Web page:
Some companies focus their CSR efforts on issues such as climate change, setting goals to limit and mitigate their carbon footprint. Other companies focus their CSR programs on visible social initiatives and charitable giving, highlighting their involvement in local and global communities. The approaches used to address CSR issues are diverse as is the style in which they are communicated in annual reports, press releases, and websites.
Companies that have accelerated the alignment of CSR initiatives with business objectives recognize the link between CSR and financial performance, and these same companies clearly communicate a story to stakeholders about how CSR initiatives help reduce costs, minimize risks, create new business opportunities, and enhance relationships with customers and suppliers.
Whether your company is just starting out with CSR or looking to add to your existing efforts, you’ve got a few good choices of CSR strategies that will get the most out of your efforts. CSR strategies can be characterized as operations-driven, compliance-driven, or customer-driven.
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Operations-Driven CSR Strategy
Companies implementing an operations-driven CSR strategic platform take leadership positions on issues that directly influence the competitive nature of the goods and services they deliver to the marketplace.
Additionally, companies following this strategy may actively engage in strategic and innovative actions to enhance the performance and reputation of their partners, which they see as a critical part of their own success. For example, some electric utilities recognize the impact climate change will have on their core business function—generating electricity. Accordingly, they have focused their CSR activities on pursuing new “greener” supply options and introducing climate-related goals to reduce GHG emissions while still providing reliable service at competitive prices. Leaders in this area value CSR-related investments such as energy efficiency and alternative energy sources as much as they value investments in a physical asset.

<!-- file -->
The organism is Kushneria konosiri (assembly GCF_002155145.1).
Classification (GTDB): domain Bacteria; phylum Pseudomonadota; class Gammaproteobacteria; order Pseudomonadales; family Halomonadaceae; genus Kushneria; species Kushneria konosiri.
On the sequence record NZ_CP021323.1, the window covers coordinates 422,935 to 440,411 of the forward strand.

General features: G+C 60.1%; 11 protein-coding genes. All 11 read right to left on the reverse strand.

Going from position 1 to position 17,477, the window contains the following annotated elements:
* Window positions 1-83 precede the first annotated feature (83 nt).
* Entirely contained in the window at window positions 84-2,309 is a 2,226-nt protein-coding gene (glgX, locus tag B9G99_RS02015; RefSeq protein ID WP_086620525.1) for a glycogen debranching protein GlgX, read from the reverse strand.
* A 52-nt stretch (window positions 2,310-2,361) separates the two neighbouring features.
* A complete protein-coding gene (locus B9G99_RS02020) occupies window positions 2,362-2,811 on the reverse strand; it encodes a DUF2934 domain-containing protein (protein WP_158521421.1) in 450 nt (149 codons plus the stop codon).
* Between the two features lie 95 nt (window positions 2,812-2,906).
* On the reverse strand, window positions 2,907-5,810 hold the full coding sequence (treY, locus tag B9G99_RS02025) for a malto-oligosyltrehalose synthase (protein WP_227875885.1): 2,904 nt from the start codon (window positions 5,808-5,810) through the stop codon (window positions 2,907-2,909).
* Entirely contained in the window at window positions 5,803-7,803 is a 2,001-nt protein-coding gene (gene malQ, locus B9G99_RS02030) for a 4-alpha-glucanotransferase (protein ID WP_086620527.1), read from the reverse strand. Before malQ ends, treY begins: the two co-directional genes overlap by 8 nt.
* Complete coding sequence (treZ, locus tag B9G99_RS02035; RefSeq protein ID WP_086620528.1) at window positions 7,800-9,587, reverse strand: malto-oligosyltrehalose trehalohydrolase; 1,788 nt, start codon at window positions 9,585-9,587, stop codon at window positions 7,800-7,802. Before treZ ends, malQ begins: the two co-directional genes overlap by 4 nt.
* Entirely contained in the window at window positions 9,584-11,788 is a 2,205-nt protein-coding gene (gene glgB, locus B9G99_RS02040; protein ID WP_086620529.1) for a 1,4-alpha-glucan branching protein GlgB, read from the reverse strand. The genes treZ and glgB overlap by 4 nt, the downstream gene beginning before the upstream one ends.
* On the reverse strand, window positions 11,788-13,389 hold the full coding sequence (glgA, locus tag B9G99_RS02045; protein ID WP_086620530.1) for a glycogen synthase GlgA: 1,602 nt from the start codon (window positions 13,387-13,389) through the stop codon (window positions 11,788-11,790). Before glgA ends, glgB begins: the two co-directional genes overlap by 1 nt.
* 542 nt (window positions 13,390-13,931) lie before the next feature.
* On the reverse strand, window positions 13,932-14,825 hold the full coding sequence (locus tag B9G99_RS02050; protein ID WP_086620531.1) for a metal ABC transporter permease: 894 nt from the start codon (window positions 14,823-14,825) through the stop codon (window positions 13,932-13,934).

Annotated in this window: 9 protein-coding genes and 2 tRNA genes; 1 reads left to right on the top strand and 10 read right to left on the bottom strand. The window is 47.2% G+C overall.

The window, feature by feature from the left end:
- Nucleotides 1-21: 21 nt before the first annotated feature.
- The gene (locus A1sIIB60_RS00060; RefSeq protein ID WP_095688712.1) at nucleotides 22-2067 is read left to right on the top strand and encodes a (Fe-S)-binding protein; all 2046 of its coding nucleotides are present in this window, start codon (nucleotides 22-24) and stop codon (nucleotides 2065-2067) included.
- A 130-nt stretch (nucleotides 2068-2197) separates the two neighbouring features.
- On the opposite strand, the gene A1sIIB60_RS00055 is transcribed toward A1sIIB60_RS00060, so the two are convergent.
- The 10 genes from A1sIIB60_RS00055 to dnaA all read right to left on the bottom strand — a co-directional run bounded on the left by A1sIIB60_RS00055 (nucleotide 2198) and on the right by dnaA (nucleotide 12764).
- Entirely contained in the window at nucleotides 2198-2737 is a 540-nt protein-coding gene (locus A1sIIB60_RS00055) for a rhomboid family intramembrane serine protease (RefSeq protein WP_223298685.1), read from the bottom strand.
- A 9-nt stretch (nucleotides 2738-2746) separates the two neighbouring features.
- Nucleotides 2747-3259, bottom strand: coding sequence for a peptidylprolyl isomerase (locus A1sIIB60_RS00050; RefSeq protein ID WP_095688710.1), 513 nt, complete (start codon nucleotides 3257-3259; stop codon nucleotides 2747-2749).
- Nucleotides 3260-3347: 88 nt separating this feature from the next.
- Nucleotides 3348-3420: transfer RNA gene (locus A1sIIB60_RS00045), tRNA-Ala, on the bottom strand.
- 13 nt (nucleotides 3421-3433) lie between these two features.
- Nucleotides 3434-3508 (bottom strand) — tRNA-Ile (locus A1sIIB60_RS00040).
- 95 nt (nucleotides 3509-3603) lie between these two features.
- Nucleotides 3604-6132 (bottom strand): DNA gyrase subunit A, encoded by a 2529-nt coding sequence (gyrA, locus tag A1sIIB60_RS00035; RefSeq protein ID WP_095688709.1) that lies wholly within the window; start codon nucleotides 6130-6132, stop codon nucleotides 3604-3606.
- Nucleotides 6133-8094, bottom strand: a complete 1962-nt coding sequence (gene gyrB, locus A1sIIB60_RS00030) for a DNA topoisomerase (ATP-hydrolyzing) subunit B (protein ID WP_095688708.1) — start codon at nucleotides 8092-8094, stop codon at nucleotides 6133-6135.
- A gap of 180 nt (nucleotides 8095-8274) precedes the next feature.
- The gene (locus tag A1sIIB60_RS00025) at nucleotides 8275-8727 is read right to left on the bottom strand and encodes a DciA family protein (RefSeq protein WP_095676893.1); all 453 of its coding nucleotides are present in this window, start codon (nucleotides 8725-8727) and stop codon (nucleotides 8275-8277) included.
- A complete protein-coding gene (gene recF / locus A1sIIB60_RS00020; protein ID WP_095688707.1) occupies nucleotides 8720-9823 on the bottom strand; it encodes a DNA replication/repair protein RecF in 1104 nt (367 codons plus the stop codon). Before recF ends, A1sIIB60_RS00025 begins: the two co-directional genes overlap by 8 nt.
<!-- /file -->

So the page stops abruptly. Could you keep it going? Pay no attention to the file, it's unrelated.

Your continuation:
On the manufacturing and product side, there are companies that espouse the goal of manufacturing low-cost products in a socially responsible way that minimizes impacts on the environment. From a CSR perspective, this business vision has been translated into a suite of initiatives from raw material sourcing to the retail and customer level, including resource efficiency, product stewardship, energy reduction, material consumption, and environmental and social responsibility across supply chains. For instance, to minimize the impact on the environment, one company requires the sourcing of wood cultivated exclusively from responsibly managed forests, as well as incorporating recycled wood waste and other innovative, low-impact materials.
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Companies that implement an operations-driven strategy also urge suppliers to employ sustainable manufacturing techniques, practice minimum labor standards, and comply with human rights and environmental protection requirements. At the facility level, these companies focus on internal energy conservation and waste reduction, which includes recycling spent products, such as discarded packaging, batteries, and lights. In short, they have a clear strategy to produce more value and to systematically reduce energy and material consumption.
Companies that follow an operations-driven CSR strategy will typically track CSR performance and progress through associated business metrics, which are often linked to financial metrics and cost savings.
Examples of CSR Metrics – Operations–Driven Strategy
- Time to Market
- Revenues from Asset Management Activities
- Operational/Facility Efficiency
- Stakeholder Involvement
- Reduced Environmental Footprint
- Green Supply Chain
See tomorrow’s Advisor for ideas about corporate-driven and compliance-driven CSR strategies.